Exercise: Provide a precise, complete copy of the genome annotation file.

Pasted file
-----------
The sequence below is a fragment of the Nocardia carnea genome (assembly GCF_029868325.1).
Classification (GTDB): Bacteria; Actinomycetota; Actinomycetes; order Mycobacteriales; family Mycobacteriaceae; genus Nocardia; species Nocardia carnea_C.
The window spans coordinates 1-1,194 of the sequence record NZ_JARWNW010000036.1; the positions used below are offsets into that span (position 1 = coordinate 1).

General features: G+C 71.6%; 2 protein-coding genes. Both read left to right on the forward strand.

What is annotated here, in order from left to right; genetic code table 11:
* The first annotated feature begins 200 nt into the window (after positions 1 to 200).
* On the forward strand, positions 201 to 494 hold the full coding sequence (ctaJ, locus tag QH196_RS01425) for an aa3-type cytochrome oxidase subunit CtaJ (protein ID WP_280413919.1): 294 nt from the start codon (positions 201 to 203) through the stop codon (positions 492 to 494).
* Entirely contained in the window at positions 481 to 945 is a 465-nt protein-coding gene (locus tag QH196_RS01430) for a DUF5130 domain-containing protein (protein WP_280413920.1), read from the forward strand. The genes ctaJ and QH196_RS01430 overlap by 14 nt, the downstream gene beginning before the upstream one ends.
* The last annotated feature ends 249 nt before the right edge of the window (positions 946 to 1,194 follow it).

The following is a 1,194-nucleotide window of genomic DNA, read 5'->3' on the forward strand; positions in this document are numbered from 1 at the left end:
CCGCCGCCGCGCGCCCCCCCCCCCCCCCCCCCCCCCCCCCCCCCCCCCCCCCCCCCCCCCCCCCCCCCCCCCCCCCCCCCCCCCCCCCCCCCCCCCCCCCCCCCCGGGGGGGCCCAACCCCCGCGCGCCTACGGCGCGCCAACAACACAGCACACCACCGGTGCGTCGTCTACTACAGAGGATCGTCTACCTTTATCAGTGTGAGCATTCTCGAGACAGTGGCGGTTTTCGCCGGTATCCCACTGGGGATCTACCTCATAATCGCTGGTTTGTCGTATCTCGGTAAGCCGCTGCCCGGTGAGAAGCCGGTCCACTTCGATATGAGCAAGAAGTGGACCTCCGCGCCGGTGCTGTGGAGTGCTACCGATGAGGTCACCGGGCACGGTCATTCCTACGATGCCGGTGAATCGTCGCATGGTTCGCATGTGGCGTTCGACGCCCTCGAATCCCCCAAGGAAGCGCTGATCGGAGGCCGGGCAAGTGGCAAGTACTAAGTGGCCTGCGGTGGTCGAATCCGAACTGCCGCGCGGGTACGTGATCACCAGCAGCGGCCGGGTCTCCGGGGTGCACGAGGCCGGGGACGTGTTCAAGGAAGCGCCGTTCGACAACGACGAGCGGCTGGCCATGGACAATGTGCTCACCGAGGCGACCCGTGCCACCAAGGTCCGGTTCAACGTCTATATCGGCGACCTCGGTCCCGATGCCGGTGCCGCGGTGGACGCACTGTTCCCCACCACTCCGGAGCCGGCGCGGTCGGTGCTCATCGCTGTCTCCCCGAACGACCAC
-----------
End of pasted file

The sequence below is a fragment of the Nocardia carnea genome (assembly GCF_029868325.1).
Classification (GTDB): Bacteria; Actinomycetota; Actinomycetes; order Mycobacteriales; family Mycobacteriaceae; genus Nocardia; species Nocardia carnea_C.
The window spans coordinates 1-1,194 of the sequence record NZ_JARWNW010000036.1; the positions used below are offsets into that span (position 1 = coordinate 1).

General features: G+C 71.6%; 2 protein-coding genes. Both read left to right on the forward strand.

What is annotated here, in order from left to right; genetic code table 11:
* The first annotated feature begins 200 nt into the window (after positions 1 to 200).
* On the forward strand, positions 201 to 494 hold the full coding sequence (ctaJ, locus tag QH196_RS01425) for an aa3-type cytochrome oxidase subunit CtaJ (protein ID WP_280413919.1): 294 nt from the start codon (positions 201 to 203) through the stop codon (positions 492 to 494).
* Entirely contained in the window at positions 481 to 945 is a 465-nt protein-coding gene (locus tag QH196_RS01430) for a DUF5130 domain-containing protein (protein WP_280413920.1), read from the forward strand. The genes ctaJ and QH196_RS01430 overlap by 14 nt, the downstream gene beginning before the upstream one ends.
* The last annotated feature ends 249 nt before the right edge of the window (positions 946 to 1,194 follow it).

The following is a 1,194-nucleotide window of genomic DNA, read 5'->3' on the forward strand; positions in this document are numbered from 1 at the left end:
CCGCCGCCGCGCGCCCCCCCCCCCCCCCCCCCCCCCCCCCCCCCCCCCCCCCCCCCCCCCCCCCCCCCCCCCCCCCCCCCCCCCCCCCCCCCCCCCCCCCCCCCCGGGGGGGCCCAACCCCCGCGCGCCTACGGCGCGCCAACAACACAGCACACCACCGGTGCGTCGTCTACTACAGAGGATCGTCTACCTTTATCAGTGTGAGCATTCTCGAGACAGTGGCGGTTTTCGCCGGTATCCCACTGGGGATCTACCTCATAATCGCTGGTTTGTCGTATCTCGGTAAGCCGCTGCCCGGTGAGAAGCCGGTCCACTTCGATATGAGCAAGAAGTGGACCTCCGCGCCGGTGCTGTGGAGTGCTACCGATGAGGTCACCGGGCACGGTCATTCCTACGATGCCGGTGAATCGTCGCATGGTTCGCATGTGGCGTTCGACGCCCTCGAATCCCCCAAGGAAGCGCTGATCGGAGGCCGGGCAAGTGGCAAGTACTAAGTGGCCTGCGGTGGTCGAATCCGAACTGCCGCGCGGGTACGTGATCACCAGCAGCGGCCGGGTCTCCGGGGTGCACGAGGCCGGGGACGTGTTCAAGGAAGCGCCGTTCGACAACGACGAGCGGCTGGCCATGGACAATGTGCTCACCGAGGCGACCCGTGCCACCAAGGTCCGGTTCAACGTCTATATCGGCGACCTCGGTCCCGATGCCGGTGCCGCGGTGGACGCACTGTTCCCCACCACTCCGGAGCCGGCGCGGTCGGTGCTCATCGCTGTCTCCCCGAACGACCAC